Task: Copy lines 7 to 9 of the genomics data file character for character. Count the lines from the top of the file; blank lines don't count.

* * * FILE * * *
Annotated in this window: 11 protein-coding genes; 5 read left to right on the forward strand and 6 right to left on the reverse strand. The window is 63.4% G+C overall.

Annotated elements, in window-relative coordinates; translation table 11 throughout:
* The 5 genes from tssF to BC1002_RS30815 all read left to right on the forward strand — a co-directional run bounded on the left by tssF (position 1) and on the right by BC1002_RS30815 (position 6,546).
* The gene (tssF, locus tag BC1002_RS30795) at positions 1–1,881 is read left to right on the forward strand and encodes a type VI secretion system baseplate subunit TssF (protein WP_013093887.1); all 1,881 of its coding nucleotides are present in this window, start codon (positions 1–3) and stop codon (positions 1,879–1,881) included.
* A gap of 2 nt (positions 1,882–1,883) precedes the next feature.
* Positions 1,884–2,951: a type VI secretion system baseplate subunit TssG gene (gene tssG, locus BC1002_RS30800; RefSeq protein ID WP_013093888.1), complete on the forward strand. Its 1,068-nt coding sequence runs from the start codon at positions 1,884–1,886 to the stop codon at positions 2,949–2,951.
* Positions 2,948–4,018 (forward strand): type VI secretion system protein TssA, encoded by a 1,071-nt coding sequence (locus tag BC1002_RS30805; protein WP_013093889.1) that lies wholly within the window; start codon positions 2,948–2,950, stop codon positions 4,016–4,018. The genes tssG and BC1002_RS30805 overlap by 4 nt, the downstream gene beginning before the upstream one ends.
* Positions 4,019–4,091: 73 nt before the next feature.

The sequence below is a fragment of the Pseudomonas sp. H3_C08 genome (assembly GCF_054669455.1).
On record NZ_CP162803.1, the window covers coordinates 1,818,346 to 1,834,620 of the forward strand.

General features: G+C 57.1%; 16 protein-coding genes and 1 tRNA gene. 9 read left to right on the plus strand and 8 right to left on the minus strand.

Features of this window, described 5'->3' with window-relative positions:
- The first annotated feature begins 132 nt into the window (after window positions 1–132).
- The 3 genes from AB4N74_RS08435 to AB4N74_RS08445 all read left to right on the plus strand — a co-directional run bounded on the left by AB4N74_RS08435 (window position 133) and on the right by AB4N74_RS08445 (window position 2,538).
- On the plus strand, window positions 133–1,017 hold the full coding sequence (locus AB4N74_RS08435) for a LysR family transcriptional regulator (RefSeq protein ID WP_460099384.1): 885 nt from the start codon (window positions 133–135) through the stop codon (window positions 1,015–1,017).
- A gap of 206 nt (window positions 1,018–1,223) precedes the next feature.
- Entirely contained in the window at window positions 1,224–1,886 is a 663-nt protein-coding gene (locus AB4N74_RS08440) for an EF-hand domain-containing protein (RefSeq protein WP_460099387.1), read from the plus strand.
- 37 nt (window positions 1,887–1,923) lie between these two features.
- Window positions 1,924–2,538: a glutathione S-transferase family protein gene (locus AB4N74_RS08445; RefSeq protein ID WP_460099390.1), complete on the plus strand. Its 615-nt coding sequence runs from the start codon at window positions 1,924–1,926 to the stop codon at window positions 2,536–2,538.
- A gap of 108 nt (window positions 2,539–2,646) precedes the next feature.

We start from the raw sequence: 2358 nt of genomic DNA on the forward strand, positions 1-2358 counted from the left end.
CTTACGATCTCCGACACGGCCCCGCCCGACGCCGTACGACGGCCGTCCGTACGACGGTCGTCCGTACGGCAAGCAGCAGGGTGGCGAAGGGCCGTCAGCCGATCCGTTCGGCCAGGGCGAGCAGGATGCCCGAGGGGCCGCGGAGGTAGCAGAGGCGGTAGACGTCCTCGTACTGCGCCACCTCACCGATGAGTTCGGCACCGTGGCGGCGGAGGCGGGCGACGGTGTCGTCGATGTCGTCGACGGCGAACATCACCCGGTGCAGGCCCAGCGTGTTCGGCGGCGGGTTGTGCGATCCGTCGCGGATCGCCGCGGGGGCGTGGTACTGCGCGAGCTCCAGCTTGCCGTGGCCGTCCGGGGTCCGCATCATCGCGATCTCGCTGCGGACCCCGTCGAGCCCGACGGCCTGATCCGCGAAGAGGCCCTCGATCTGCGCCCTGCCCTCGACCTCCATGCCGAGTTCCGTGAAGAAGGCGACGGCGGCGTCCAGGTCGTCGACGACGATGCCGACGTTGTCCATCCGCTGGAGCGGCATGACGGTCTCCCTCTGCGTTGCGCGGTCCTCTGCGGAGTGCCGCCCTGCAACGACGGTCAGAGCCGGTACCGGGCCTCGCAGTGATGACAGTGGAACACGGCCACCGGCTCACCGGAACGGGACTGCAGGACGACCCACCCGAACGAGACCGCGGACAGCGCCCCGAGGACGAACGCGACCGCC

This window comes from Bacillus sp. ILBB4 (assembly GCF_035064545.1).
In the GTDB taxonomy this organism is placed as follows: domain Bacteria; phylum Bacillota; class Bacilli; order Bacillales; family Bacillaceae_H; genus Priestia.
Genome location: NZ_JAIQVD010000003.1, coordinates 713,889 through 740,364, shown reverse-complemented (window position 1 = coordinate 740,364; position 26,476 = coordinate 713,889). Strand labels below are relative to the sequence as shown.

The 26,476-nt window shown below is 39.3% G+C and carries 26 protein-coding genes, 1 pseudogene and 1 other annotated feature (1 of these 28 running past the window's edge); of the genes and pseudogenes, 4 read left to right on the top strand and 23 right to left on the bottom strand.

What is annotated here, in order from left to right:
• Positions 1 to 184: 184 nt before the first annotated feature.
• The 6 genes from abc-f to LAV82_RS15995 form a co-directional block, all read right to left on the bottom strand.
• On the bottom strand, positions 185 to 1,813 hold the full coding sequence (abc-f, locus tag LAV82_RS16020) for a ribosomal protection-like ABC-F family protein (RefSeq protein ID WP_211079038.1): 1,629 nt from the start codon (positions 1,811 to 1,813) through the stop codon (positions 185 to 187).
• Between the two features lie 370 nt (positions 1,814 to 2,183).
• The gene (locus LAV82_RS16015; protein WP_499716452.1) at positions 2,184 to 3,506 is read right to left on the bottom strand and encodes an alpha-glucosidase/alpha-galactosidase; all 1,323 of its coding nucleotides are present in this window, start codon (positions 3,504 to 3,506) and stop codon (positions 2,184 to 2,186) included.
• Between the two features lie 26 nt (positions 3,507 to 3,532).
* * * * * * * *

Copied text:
* Positions 2,948–4,018 (forward strand): type VI secretion system protein TssA, encoded by a 1,071-nt coding sequence (locus tag BC1002_RS30805; protein WP_013093889.1) that lies wholly within the window; start codon positions 2,948–2,950, stop codon positions 4,016–4,018. The genes tssG and BC1002_RS30805 overlap by 4 nt, the downstream gene beginning before the upstream one ends.
* Positions 4,019–4,091: 73 nt before the next feature.

The sequence below is a fragment of the Pseudomonas sp. H3_C08 genome (assembly GCF_054669455.1).